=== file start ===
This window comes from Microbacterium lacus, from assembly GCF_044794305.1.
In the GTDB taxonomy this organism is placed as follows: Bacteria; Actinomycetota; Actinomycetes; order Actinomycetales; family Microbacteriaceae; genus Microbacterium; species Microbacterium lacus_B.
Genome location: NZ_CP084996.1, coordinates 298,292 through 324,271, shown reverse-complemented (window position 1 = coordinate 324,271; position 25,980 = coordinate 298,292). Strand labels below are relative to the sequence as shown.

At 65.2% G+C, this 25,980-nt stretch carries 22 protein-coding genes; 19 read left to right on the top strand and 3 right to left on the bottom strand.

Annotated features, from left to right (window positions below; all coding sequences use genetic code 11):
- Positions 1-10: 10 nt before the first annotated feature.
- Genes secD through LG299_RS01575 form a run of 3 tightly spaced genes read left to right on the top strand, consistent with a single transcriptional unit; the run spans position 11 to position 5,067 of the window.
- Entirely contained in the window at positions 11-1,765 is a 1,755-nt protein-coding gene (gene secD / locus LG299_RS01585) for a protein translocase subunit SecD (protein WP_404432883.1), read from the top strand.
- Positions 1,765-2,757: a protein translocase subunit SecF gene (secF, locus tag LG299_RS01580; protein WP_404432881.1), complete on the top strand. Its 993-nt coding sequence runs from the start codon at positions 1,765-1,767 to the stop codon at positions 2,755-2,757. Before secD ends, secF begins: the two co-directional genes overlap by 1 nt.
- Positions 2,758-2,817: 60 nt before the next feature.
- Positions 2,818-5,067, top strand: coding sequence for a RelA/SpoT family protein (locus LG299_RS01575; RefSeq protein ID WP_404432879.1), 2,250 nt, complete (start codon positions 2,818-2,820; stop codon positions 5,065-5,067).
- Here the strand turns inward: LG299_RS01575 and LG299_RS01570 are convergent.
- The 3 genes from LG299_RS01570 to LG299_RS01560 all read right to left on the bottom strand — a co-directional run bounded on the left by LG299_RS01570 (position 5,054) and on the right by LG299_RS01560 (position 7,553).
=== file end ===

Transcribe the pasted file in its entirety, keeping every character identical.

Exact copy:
This window comes from Microbacterium lacus, from assembly GCF_044794305.1.
In the GTDB taxonomy this organism is placed as follows: Bacteria; Actinomycetota; Actinomycetes; order Actinomycetales; family Microbacteriaceae; genus Microbacterium; species Microbacterium lacus_B.
Genome location: NZ_CP084996.1, coordinates 298,292 through 324,271, shown reverse-complemented (window position 1 = coordinate 324,271; position 25,980 = coordinate 298,292). Strand labels below are relative to the sequence as shown.

At 65.2% G+C, this 25,980-nt stretch carries 22 protein-coding genes; 19 read left to right on the top strand and 3 right to left on the bottom strand.

Annotated features, from left to right (window positions below; all coding sequences use genetic code 11):
- Positions 1-10: 10 nt before the first annotated feature.
- Genes secD through LG299_RS01575 form a run of 3 tightly spaced genes read left to right on the top strand, consistent with a single transcriptional unit; the run spans position 11 to position 5,067 of the window.
- Entirely contained in the window at positions 11-1,765 is a 1,755-nt protein-coding gene (gene secD / locus LG299_RS01585) for a protein translocase subunit SecD (protein WP_404432883.1), read from the top strand.
- Positions 1,765-2,757: a protein translocase subunit SecF gene (secF, locus tag LG299_RS01580; protein WP_404432881.1), complete on the top strand. Its 993-nt coding sequence runs from the start codon at positions 1,765-1,767 to the stop codon at positions 2,755-2,757. Before secD ends, secF begins: the two co-directional genes overlap by 1 nt.
- Positions 2,758-2,817: 60 nt before the next feature.
- Positions 2,818-5,067, top strand: coding sequence for a RelA/SpoT family protein (locus LG299_RS01575; RefSeq protein ID WP_404432879.1), 2,250 nt, complete (start codon positions 2,818-2,820; stop codon positions 5,065-5,067).
- Here the strand turns inward: LG299_RS01575 and LG299_RS01570 are convergent.
- The 3 genes from LG299_RS01570 to LG299_RS01560 all read right to left on the bottom strand — a co-directional run bounded on the left by LG299_RS01570 (position 5,054) and on the right by LG299_RS01560 (position 7,553).